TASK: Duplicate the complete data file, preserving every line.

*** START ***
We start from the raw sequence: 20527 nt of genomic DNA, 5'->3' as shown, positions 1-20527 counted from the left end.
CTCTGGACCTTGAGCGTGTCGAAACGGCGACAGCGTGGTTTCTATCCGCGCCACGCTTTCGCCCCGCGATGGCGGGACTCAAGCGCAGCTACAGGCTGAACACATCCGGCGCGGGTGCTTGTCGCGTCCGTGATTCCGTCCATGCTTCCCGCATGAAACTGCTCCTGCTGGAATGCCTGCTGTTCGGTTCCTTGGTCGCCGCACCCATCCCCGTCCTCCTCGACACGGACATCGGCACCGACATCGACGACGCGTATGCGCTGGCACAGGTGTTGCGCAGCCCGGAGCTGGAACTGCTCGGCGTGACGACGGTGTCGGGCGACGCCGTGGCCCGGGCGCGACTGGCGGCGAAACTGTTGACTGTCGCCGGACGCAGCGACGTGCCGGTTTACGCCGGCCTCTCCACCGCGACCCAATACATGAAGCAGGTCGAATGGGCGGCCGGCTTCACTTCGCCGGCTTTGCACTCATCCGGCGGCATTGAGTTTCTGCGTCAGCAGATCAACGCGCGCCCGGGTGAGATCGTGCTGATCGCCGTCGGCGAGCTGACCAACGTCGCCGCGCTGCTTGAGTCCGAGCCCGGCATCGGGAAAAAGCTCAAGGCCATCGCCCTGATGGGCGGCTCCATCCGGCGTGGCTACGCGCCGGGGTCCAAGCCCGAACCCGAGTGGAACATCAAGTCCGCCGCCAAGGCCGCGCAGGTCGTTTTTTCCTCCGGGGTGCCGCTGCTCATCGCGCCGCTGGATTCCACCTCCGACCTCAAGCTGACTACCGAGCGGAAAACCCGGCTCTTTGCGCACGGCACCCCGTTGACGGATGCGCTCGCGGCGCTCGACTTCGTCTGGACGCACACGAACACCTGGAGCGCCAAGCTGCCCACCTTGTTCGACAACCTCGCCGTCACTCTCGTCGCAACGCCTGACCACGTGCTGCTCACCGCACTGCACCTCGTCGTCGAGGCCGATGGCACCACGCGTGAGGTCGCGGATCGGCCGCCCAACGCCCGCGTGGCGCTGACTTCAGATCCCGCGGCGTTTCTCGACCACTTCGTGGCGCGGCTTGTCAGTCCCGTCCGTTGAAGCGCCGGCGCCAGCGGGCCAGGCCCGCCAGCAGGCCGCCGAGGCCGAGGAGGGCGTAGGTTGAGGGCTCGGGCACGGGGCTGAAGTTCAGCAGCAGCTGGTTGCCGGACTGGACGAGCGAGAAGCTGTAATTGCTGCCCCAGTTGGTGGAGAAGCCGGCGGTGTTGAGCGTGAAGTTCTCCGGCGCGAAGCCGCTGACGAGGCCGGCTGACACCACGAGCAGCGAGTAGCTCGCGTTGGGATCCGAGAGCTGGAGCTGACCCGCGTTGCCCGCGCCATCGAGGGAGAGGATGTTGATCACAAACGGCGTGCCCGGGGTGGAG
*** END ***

We start from the raw sequence: 20527 nt of genomic DNA, 5'->3' as shown, positions 1-20527 counted from the left end.
CTCTGGACCTTGAGCGTGTCGAAACGGCGACAGCGTGGTTTCTATCCGCGCCACGCTTTCGCCCCGCGATGGCGGGACTCAAGCGCAGCTACAGGCTGAACACATCCGGCGCGGGTGCTTGTCGCGTCCGTGATTCCGTCCATGCTTCCCGCATGAAACTGCTCCTGCTGGAATGCCTGCTGTTCGGTTCCTTGGTCGCCGCACCCATCCCCGTCCTCCTCGACACGGACATCGGCACCGACATCGACGACGCGTATGCGCTGGCACAGGTGTTGCGCAGCCCGGAGCTGGAACTGCTCGGCGTGACGACGGTGTCGGGCGACGCCGTGGCCCGGGCGCGACTGGCGGCGAAACTGTTGACTGTCGCCGGACGCAGCGACGTGCCGGTTTACGCCGGCCTCTCCACCGCGACCCAATACATGAAGCAGGTCGAATGGGCGGCCGGCTTCACTTCGCCGGCTTTGCACTCATCCGGCGGCATTGAGTTTCTGCGTCAGCAGATCAACGCGCGCCCGGGTGAGATCGTGCTGATCGCCGTCGGCGAGCTGACCAACGTCGCCGCGCTGCTTGAGTCCGAGCCCGGCATCGGGAAAAAGCTCAAGGCCATCGCCCTGATGGGCGGCTCCATCCGGCGTGGCTACGCGCCGGGGTCCAAGCCCGAACCCGAGTGGAACATCAAGTCCGCCGCCAAGGCCGCGCAGGTCGTTTTTTCCTCCGGGGTGCCGCTGCTCATCGCGCCGCTGGATTCCACCTCCGACCTCAAGCTGACTACCGAGCGGAAAACCCGGCTCTTTGCGCACGGCACCCCGTTGACGGATGCGCTCGCGGCGCTCGACTTCGTCTGGACGCACACGAACACCTGGAGCGCCAAGCTGCCCACCTTGTTCGACAACCTCGCCGTCACTCTCGTCGCAACGCCTGACCACGTGCTGCTCACCGCACTGCACCTCGTCGTCGAGGCCGATGGCACCACGCGTGAGGTCGCGGATCGGCCGCCCAACGCCCGCGTGGCGCTGACTTCAGATCCCGCGGCGTTTCTCGACCACTTCGTGGCGCGGCTTGTCAGTCCCGTCCGTTGAAGCGCCGGCGCCAGCGGGCCAGGCCCGCCAGCAGGCCGCCGAGGCCGAGGAGGGCGTAGGTTGAGGGCTCGGGCACGGGGCTGAAGTTCAGCAGCAGCTGGTTGCCGGACTGGACGAGCGAGAAGCTGTAATTGCTGCCCCAGTTGGTGGAGAAGCCGGCGGTGTTGAGCGTGAAGTTCTCCGGCGCGAAGCCGCTGACGAGGCCGGCTGACACCACGAGCAGCGAGTAGCTCGCGTTGGGATCCGAGAGCTGGAGCTGACCCGCGTTGCCCGCGCCATCGAGGGAGAGGATGTTGATCACAAACGGCGTGCCCGGGGTGGAG